July 27, 2018

Javascript’s async/await and Promise in a few words

Posted in Software at 15:30 by graham

This is a very common pattern in Javascript:

myFunc(value, successCallback, errorCallback) 

If myFunc could block (such as on network access), we don’t want to block Javascript’s single thread, so we asked to be notified when the operation is complete.

Javascript added syntactic sugar to make this pattern more pleasant, in two steps.

The first step is adding a Promise object. myFunc would now returns a Promise, and the caller looks like this:

myFunc(value).then(successCallback, errorCallback)

Very similar. An improvement is you can now return this Promise up the call chain, instead of passing down your callbacks, and you can chain then. I sometimes think of Promise as ‘CallbackManager’. It wraps them and gives them a nicer interface.

The second step, and the key one, is the two new keywords async and await, that allow you to do this:

async function wrapper() {
  await myFunc(value);
  successCallback();
}

If a function returns a Promise, we can put await in front and pretend that in the success case our code is linear. It reads a lot better. The failure case throws an exception:

async function wrapper() {
  try {
    await myFunc(value);
    successCallback();
  } catch (e) {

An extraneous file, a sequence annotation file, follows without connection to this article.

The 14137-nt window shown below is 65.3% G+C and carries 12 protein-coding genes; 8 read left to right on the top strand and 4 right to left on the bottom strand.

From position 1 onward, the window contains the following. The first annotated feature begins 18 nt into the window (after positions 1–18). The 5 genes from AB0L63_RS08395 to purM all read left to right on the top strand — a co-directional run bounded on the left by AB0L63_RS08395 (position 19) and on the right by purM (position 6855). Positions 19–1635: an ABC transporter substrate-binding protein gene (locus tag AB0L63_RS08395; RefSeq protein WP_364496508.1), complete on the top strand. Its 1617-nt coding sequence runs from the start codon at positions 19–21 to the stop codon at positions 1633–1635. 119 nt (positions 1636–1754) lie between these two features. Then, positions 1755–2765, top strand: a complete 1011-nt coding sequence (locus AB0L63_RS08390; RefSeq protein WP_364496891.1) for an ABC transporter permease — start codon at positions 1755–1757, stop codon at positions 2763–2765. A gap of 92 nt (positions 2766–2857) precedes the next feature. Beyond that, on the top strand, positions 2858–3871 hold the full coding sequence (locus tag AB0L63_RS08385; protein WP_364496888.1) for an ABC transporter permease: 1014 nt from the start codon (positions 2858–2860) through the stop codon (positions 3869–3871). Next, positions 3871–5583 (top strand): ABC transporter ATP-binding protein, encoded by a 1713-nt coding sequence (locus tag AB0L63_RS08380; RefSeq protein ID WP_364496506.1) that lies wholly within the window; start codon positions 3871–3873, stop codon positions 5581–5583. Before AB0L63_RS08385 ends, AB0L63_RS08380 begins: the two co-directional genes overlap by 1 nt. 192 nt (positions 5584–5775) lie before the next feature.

errorCallback();
  }
}

The async keyword, as far as I can tell, is just a marker for the Javascript interpreter to watch out for some voodoo within.

The function just looks linear. It executes like a callback, in that other code will run while myFunc blocks.

Let’s un-sugar an example, working backwards:

async function wrapper() {
  // code before
  try {
    await myFunc(value);
    // code after
  } catch (e) {
    // err case which you always 
    // handle because you are a professional
  }
}

Is equivalent to:

function wrapper() {
  // code before
  myFunc(value).then(
    function(){ // code after },
    function(){ // err case }
  );
}

which is the modern way of writing:

function wrapper() {
  // code before
  myfunc(value, 
    function(){ // code after },
    function(){ // err case }
  );
}

await offers a straightforward solution to Javascript’s callback-hell by making code significantly easier to read. Just remember to catch the exception.

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